Tuesday, September 21, 2010
The Boat Challenge
It's sleek. It's a beauty. It's new. It goes fast. It's a guy's's pride and joy, his boat. I've been asked to do a painting of this one parked--no moored--at the dock with the couple's summer home in the background. It has to be completed in time for his birthday, two plus months from now. The painting would be a gift from his wife.
This is quite a challenge for me--an artistic one that is not a twenty minute dash off,--but a highly detailed land/waterscape that will take days to paint with lots of ups and downs. And it's a contest in people pleasing--two folks--the wife first, then the husband who, I have no doubt, adores his new toy and will definitely be more judgmental of the painting than his wife. This is a scary, risky project. This is not the joy of making art as your heart dictates. This is a job, a business transaction that requires compensation, policies and agreements--just like in our design/build business.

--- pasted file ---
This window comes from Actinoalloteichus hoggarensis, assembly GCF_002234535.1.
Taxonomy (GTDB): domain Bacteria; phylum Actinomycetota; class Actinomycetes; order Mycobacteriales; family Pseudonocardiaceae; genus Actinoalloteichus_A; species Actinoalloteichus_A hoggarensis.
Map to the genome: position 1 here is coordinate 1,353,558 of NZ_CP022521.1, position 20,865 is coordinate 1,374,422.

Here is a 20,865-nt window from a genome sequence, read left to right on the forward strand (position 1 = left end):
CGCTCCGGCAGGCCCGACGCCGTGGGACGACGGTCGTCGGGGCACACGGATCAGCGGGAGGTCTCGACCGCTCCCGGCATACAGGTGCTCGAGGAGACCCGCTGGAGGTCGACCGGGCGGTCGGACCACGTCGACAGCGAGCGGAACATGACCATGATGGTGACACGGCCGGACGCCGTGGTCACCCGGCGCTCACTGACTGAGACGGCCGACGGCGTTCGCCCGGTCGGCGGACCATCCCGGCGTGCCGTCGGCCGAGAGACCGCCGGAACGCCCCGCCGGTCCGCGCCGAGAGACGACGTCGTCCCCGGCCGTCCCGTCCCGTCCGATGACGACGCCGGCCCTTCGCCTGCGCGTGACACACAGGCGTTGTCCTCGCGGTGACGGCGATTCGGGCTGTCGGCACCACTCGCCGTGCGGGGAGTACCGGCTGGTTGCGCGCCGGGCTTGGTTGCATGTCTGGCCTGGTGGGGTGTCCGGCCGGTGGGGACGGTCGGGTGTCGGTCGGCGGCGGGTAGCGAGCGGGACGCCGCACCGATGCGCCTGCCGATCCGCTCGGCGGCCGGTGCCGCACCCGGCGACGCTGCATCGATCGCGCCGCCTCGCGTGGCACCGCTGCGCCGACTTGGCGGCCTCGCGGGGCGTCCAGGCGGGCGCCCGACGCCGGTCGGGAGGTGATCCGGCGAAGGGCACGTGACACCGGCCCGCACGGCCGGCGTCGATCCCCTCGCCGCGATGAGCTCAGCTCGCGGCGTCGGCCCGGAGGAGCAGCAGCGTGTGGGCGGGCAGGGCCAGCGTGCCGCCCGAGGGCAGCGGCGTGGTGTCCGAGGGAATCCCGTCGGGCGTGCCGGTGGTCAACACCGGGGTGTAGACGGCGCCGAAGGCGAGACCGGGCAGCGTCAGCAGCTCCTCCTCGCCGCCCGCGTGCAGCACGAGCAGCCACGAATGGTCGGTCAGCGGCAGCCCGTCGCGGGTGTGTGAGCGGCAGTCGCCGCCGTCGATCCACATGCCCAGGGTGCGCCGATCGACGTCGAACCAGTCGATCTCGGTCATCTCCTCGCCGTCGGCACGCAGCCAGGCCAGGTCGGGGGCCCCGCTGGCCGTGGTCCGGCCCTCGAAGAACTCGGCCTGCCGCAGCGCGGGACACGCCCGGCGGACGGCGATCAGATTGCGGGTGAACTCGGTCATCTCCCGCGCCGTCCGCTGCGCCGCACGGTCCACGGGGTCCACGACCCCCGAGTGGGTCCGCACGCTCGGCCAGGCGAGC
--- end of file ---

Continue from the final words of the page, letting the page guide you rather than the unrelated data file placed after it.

I haven't agreed to take on the challenge as yet--just to do some drawings to see if this was something I wanted to do. I like boats and have photographed them often as possible subjects. Plus I do do a drawing a day, so why not this fella's boat?
I started this drawing yesterday by dimensioning off first the blown up photograph I placed in a plastic sleeve on which I could use a ball point pen to make the grid. Then by measuring out the same scale graph on 90 lb wt. watercolor paper. I chose the paper for its slight texture, which would be good with either colored pencils, (wax or pastels), or watercolor; I haven't made up my mind. Then I began slowly drawing in the boat, square by square. The first get acquainted efforts took a couple of hours. Drawing-in is a slow procedure with erasures and redos. Today,I'll complete the pencil drawing and start working out the palette.